Monday, March 25, 2013

2013 Hope for Congo Trip-Spring Water Project

Crossing the Kasai at Ndjoko Punda
Welcome to Ndjoko Punda



 
Glen & Rita Chapmen with Powerchute
Water Spring Workers Posing

Stan Graber in person

Water Spring Workers
Hi everyone,

 I just returned from Congo and, first off, need to explain that my international data plan on my cell phone did not work there. To say the least, communication as I had planned was not possible. I bought a simple cell phone there and was able to use it to call home.

 I traveled to Congo with Fred Suter and Les Schlegel who had served in Congo 45 or so years ago. Both men worked at Ndjoko Punda doing maintainance and agriculture related work.

God tells us to make our plans, but He directs our steps. This truth about God was clear as we moved ahead to provide clean water to the hospital at Ndjoko Punda.

Our purpose in going was also to encourage the believers there who depend on God daily just to survive and feed their families. To know others care enough to come and help solve problems encourages them and gives them hope.

 The first day in Kinshasa, the Capitol city, was spent looking for the steel pipe we needed for the supply line from the spring to the ram pump. We had shipped a pump and some pipe and fittings but tried to limit the shipping weight to things we could not get in Congo because of high shipping cost.

A ram pump uses water to pump water. Because water is heavy, the ram, with only 2 moving parts, uses the energy of gravity to create a water hammer effect between 2 check valves that open and slam shut. This energy sends a small amount of water up the delivery pipe every time it cycles; one to two times per second. No electricity or other energy source is needed and it will run day and night as long as water flows thru the pump; very simple appropriate technology.

 While in the Capitol I met with two Christian young men from Ndjoko who are being sponsored by Hope For Congo: Joseph, in mechanics training, and Daniel, in Theological school. They are doing well and plan to return to Ndjoko Punda when they finish. These young men are very bright and eager to learn. It was great to see them again and encourage them.

 The pump and pipe and supplies we shipped from the states had arrived at the MAF (Missionary Aviation Fellowship) hangar ahead of us. A $2000 Congo customs fee had to be paid, however. A problem came up with the MAF Cessna Caravan we were to fly in to Ndjoko, so Garth Pederson, our pilot, had to shuttle us and our 800 lbs. of supplies, using a smaller aircraft. Each flight required a fuel stop at a station,Vanga, half way. My hat is off to the MAF staff and pilots like Garth who work so hard in difficult circumstances and sometimes impossible conditions to facilitate folks like us and other mission efforts. Our flight took us thru some heavy rain and absolutely zero visibility, but also over some beautiful country, rivers and streams.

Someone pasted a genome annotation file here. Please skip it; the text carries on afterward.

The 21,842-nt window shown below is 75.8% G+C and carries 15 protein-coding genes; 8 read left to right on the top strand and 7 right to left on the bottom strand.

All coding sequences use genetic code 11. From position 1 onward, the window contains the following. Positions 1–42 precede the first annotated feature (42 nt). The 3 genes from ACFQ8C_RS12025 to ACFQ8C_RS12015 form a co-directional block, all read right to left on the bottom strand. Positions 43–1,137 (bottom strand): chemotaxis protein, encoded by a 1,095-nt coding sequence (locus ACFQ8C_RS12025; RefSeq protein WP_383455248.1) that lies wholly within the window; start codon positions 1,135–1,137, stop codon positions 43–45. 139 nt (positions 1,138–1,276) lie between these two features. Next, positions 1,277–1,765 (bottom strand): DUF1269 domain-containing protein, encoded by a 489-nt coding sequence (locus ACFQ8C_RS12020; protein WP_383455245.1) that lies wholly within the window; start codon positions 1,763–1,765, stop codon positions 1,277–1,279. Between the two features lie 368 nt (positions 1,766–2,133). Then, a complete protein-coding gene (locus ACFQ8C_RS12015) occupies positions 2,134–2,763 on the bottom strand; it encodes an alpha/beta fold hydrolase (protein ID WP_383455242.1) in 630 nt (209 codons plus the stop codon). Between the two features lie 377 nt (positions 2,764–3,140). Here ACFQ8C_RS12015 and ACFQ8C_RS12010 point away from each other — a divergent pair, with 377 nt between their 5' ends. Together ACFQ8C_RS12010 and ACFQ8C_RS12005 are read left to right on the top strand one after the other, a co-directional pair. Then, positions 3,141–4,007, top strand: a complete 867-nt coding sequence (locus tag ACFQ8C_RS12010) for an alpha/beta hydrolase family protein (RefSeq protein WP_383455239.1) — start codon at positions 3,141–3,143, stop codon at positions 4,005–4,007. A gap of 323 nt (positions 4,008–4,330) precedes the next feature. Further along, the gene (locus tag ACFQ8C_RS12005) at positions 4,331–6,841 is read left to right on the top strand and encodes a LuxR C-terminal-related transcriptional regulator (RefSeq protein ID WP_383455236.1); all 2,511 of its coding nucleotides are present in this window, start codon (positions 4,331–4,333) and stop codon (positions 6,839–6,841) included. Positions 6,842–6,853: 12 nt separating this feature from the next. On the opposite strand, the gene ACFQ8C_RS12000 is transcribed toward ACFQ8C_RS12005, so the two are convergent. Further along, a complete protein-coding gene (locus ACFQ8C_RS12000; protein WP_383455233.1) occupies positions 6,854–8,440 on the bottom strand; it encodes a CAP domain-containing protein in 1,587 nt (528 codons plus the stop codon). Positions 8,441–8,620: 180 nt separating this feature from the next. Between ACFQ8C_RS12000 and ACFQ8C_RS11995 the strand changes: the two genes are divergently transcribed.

Welcome to Ndjoko Punda
 We landed at a grass air strip on the diamond mining side of the Kasai river and a crowd soon gathered to greet us. It was good to see old friends again like pastor Ngongo and our water project leader Kalenge Andre; also, the church youth and many others. They had hired 3 motorbikes to take us down to the river crossing. These guys like to drive fast and the roads are sandy and full of washouts. Very scary.

Before we got to the river we were stopped by an immigration official who insisted on $50 from each of us. We were taken to his mud hut office on the river bank where he checked our passports, letters of invitation, etc.. The next day he showed up across the river to inform me that I had given him an outdated $100 bill. They want American dollars but they have to be in mint condition and dated post 2006. It is that way all over Congo. I don't know why.

Crossing the Kasai at Ndjoko Punda
 We crossed in a large canoe and made our way up the long hill to the mission station where we were welcomed again by more believers from the church and the village chief. The 3 of us shared a small room at the pastor's house which happened to be the missionary house I grew up in!
The family gave us their beds to sleep on while they slept on the cement floor, without mattresses. They have 9 children.

 While we were there people brought gifts of pineapple, other fruit, peanuts, and eggs. We ate twice a day, usually fruit and peanuts in the morning, and bidia, meat, and greens in the evening.
We all loved the food but could never eat much because of the heat and fatigue. The Congolese are so gracious and kind and we were well cared for.

 The work at the spring below the station had already begun before we arrived. The young men, some not so young too, but very tough, hard workers, had dug into the hillside into the spring and built a open-bottom concrete, 10 ft., square box; walls about 3 feet high, with some plastic pipes going back through the concrete walls into the dirt. The hillside had caved in and covered all this up so the entire first day was spent digging it out.

 The Sunday morning worship was full: lots of great singing, a sermon in Tshiluba and Lingala, and an offering that lasted about 15 minutes. Two baskets in front are filled as folks sing and slowly dance their way to the front and give. Some come up more than once, and all participate. Towards the end of the service, about 2 1/2 hrs., pastor asked for volunteers to give food for us and the workers, and also carry gravel and sand down to the spring project.

 I watched as the believers read from tattered and worn Bibles and song books so worn they are falling apart. We need to provide new Bibles and books. Some have been provided by Hope For Congo but many more are needed. Cost to print Bibles in their language is $9 each. We provide these at a cost to them of $3. You can donate to:

Hope For Congo
AIMM
PO Box 744
Goshen, IN 46527-0744

Water Spring Workers
Monday, work began in earnest to build the concrete pad for the pump and finish the encasement for the spring. Les and I stayed with the workers, while Fred went across the river to look for some steel and pipe we still needed. The long winding path to the spring is steep with steps dug into it. Water is constantly being carried by women and children up to the village. This goes on all day, every day. We could not make it up this hill empty handed without stopping 4 times to rest and were totally fatigued by the time we got to the top. We would collapse on the front porch in the evening, exhausted and soaked in sweat.

 We enjoyed visiting on the porch in the dark each evening and early mornings. A little generator was used to give some light and charge cell phones, but most of the time it didn't work or they had no fuel.